I do share Aldo Leopold’s convictions and I do my part as a steward of the land to promote a positive and loving view of our one and only planet in numerous ways. The majority of the produce my family consumes is grown about a mile from our home in San Marcos, TX at the community gardens. Every bit of vegetable matter and that is not consumed in our household is turned back into soil via the compost bin we created in our small flower garden. As each of our conventional light bulbs expires (the ones that came with the purchase of our home) we replace them with compact fluorescent light bulbs, and of course turn them off when not necessary. We have recently replaced our antiquated washing machine with a high efficiency front-loading model (and in only one month have had an eighty dollar saving on our electricity alone)! We are also in process of remodeling our master bathroom in which the old commode will be replaced with a more water savvy one as well as consideration taken to consider the longevity and durability of the products we choose for our new powder room. It has been a priority for us to replace the appliances that squander the most water even though we pay a flat rate for water through our HOA, this is likely an uncommon perspective.
Many of my parenting choices are also made with consideration of the big Mother (Earth). We chose to have our daughter at home with a midwife (and her assistant) in attendance and as is our plan for our next little one underway. A home birth (two women and one small bag of equipment coming to your home) entails a fraction of energy and resources when compared the massive infrastructure of the hospital. I also exclusively breastfed my daughter until she was ready for solid foods which I then made for her. Breastfeeding does not require any additional packaging, advertising and transport and so is the best choice for one following the philosophy of the land ethic. There are many, many more ways in which my family attempts to live lightly on the land. The important thing is that green living is our philosophy and part of our everyday life. I like to think when my fellow friends and neighbors see me pull up the bicycle rack and pull my daughter and cloth bags out of the Doodlebug bicycle trailer at the grocery store I am showing the world that things can be done in ways other than the conventional. I know I’ve made an impact on my friends in such a way and I’m sure my children will eventually learn the strange and wasteful ways of the world when they begin to associate more and more with peers. In the meantime I find myself quite satisfied with navigating through the obstacles of compassionate living while sustaining my family in a material world.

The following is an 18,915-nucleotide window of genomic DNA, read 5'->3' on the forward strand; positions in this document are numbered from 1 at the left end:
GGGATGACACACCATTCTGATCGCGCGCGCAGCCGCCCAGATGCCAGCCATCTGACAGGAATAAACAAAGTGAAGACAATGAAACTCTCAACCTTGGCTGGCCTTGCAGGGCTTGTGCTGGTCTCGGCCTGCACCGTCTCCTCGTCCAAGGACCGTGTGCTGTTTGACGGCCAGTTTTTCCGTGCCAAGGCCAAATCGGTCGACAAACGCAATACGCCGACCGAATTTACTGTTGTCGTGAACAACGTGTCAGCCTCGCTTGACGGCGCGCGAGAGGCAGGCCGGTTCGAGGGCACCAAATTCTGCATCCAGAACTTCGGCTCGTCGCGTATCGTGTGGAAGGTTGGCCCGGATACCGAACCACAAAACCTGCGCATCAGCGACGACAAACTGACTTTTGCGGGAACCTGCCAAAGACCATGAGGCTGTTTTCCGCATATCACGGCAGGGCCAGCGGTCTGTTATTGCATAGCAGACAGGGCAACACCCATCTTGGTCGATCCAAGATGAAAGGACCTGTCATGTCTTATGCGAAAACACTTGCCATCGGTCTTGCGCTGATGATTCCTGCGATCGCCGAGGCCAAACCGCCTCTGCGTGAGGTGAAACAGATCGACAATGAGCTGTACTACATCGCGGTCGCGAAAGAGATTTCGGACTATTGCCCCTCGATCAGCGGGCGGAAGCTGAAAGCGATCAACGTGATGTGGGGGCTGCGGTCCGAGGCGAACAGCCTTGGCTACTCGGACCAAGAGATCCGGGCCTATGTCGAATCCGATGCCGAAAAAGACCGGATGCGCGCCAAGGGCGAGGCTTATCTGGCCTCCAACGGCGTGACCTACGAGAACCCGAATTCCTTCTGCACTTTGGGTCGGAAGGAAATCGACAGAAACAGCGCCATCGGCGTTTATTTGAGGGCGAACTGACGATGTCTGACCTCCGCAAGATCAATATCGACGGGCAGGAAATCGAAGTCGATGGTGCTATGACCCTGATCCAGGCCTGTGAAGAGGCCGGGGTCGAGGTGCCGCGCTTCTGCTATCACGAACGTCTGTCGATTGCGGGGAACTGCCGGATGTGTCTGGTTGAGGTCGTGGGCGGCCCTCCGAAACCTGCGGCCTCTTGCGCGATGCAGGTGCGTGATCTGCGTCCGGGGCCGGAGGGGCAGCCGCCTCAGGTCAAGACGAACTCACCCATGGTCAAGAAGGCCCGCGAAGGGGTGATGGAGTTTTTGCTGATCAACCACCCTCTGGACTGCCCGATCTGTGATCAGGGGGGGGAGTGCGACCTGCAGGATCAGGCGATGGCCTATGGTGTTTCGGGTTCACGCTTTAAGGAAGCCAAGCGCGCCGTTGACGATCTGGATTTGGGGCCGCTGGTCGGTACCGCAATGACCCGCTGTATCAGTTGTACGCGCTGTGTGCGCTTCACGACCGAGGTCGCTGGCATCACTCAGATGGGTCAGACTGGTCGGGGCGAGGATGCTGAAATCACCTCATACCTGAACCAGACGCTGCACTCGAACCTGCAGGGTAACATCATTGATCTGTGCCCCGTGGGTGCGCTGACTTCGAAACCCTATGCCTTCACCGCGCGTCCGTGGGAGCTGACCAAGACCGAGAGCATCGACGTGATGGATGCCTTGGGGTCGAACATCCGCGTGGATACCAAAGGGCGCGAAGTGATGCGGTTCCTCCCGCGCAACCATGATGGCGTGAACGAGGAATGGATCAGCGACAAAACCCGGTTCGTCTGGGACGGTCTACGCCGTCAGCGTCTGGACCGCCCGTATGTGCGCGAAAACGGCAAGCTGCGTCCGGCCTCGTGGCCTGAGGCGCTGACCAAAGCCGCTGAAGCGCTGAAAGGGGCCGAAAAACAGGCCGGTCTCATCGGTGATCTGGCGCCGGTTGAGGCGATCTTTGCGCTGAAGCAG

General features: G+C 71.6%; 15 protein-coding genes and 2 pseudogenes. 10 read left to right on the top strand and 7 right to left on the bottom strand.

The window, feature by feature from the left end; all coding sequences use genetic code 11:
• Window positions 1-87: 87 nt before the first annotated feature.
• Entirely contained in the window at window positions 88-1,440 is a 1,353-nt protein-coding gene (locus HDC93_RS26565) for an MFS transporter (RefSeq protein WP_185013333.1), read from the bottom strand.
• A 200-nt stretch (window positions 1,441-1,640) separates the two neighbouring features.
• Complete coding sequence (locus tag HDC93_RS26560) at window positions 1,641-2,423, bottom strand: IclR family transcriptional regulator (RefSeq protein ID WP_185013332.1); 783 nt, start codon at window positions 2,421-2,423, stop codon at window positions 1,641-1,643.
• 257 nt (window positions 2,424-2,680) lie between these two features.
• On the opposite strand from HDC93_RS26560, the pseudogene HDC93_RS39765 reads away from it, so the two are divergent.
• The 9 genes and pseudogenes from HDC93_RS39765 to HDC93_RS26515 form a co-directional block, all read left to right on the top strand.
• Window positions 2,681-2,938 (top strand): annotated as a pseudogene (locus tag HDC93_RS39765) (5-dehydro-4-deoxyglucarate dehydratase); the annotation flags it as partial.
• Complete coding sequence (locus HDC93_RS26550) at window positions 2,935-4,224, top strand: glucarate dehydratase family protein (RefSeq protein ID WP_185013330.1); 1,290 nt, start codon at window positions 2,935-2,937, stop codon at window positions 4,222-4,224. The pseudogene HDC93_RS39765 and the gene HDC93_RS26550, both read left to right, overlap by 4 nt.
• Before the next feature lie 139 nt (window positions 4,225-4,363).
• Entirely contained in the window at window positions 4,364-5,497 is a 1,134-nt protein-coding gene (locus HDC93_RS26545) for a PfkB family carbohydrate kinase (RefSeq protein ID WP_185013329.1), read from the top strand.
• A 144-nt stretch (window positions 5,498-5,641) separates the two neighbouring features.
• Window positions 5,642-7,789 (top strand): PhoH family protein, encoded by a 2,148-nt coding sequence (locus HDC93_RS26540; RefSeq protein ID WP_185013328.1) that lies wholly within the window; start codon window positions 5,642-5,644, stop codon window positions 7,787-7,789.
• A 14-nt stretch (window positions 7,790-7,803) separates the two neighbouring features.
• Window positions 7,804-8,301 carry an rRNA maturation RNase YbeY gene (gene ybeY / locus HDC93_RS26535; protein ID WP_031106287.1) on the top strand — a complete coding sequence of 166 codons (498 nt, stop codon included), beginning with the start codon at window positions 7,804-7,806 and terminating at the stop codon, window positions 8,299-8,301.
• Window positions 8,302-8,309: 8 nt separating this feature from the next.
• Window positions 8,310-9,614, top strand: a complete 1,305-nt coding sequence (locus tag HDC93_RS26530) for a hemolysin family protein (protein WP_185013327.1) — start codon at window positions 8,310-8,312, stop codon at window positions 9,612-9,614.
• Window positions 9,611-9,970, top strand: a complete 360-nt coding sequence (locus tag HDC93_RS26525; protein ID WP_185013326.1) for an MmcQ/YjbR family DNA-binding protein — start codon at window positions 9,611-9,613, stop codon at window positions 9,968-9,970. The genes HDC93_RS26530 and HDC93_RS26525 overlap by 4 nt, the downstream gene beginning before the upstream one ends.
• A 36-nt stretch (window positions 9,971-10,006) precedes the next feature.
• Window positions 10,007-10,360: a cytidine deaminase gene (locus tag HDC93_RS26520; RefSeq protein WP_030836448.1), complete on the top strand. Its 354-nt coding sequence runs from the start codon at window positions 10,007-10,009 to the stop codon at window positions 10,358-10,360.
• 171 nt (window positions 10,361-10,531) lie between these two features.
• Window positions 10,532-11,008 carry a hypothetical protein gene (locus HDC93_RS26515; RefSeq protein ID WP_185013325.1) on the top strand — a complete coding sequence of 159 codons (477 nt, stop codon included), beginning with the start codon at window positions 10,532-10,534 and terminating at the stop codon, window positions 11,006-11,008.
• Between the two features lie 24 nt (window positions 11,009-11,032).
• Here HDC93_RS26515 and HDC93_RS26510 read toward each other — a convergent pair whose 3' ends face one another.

I'm just going to close it with ways I try and do my part. That's why I went back to refer to my original post here at the GLT. I welcome any constructive criticism. English was not my first language so I tend to have issues with structure and wordiness! If you made it to the end thatnks for reading!
post #27 of 752
Quote:
Originally Posted by echospiritwarrior View Post
English was not my first language so I tend to have issues with structure and wordiness! If you made it to the end thatnks for reading!